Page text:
Last week, they were operating boats in St. Mark’s Square. This is the third time Greg and Sue have been in Venice, and each time there has been some flooding; this time for us not as much.
Yet, at high tide, the usual places were getting enough water that many tourists were seen in bright colored plastic boots that are sold everywhere. Tables for over water passage were set up in the usual spots, especially St. Mark’s Square, which is prone to flooding. It gets worse in winter when high tides regularly bring water levels up several feet.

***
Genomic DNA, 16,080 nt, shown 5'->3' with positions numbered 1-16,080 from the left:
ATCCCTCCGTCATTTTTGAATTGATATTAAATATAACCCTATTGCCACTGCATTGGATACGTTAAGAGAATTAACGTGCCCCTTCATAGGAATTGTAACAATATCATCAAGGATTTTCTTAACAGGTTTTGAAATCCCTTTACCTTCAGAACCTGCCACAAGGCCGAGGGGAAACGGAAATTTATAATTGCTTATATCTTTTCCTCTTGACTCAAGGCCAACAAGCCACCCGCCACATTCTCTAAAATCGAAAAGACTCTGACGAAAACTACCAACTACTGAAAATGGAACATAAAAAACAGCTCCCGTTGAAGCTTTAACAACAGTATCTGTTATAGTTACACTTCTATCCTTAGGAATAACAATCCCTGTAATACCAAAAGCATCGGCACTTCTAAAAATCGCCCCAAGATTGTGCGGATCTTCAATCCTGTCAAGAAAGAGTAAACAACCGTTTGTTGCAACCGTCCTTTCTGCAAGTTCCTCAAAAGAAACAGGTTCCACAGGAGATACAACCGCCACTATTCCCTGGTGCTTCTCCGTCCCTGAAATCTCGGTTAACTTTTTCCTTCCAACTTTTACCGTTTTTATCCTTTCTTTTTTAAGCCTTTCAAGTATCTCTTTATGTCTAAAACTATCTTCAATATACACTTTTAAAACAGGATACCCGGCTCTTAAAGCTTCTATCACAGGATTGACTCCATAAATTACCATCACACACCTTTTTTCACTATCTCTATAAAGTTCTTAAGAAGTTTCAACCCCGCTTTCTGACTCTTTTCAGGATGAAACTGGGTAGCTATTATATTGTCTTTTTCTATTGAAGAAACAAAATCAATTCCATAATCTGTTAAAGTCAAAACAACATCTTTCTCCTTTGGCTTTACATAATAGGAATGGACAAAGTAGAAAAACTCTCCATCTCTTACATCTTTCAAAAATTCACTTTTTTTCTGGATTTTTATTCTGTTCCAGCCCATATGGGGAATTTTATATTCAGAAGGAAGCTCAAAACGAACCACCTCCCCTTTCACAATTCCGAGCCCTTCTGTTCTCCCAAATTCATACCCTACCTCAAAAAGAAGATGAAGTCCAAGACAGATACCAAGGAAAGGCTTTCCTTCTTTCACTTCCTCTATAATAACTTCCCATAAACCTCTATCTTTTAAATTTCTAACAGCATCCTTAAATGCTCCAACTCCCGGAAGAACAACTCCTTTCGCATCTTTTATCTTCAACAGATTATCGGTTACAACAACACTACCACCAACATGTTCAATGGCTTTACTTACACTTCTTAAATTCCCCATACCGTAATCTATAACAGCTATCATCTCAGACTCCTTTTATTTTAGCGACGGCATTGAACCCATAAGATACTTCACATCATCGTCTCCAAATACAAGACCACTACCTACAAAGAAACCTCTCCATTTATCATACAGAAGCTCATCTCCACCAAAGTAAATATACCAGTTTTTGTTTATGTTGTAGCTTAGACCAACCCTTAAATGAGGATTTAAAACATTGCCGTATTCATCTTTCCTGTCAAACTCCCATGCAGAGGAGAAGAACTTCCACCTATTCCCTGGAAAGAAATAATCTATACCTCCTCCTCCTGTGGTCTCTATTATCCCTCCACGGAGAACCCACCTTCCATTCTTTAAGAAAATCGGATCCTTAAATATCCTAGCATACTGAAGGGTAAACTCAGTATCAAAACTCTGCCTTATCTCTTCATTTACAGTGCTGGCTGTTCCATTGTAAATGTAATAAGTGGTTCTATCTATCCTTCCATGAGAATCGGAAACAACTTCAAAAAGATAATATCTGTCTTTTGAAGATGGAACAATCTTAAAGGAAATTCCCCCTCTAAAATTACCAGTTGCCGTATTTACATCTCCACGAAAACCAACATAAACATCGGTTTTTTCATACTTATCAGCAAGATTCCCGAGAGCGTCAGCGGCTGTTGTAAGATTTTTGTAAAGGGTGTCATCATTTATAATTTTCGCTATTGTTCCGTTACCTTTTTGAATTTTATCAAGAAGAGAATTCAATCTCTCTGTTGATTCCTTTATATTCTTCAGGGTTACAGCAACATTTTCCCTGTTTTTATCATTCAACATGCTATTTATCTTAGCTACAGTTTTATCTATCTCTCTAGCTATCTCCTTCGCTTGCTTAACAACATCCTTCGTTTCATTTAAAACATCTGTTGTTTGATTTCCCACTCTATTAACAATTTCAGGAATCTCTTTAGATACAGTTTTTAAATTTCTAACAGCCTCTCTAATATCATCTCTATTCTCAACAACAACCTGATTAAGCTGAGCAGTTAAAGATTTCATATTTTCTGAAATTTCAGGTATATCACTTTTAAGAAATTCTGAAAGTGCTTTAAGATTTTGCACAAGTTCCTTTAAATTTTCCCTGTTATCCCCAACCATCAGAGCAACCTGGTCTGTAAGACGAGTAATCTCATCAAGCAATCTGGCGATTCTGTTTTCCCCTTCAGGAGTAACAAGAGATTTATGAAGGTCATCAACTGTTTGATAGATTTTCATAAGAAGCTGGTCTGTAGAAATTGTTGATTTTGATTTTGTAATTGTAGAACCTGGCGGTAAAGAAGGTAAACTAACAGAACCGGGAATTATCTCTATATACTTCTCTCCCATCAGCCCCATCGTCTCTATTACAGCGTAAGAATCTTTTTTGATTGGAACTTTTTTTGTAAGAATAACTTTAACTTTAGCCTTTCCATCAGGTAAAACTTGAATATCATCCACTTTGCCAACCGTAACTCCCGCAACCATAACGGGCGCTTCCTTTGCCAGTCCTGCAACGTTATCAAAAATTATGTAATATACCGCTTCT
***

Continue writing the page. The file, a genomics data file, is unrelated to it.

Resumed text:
Venice has been literally sinking for years; maybe 9 inches in the last 100 years. The buildings are all on wooden posts, apparently really good ones that have been there for hundreds of years.
It was a city built as a refuge from invaders after the fall of the Roman empire, and is actually a cluster of what once was 124 island settlments, many today connected by bridges and canals.
A plan to save Venice, as sea waters are rising, has been in the works for years. A $7B flood barrier is being constructed, with gates that will control the flow of water in and out of the lagoon. There have been delays due to corruption and associated arrests, but the project is getting closer to fruition and is expected to at least slow the damage.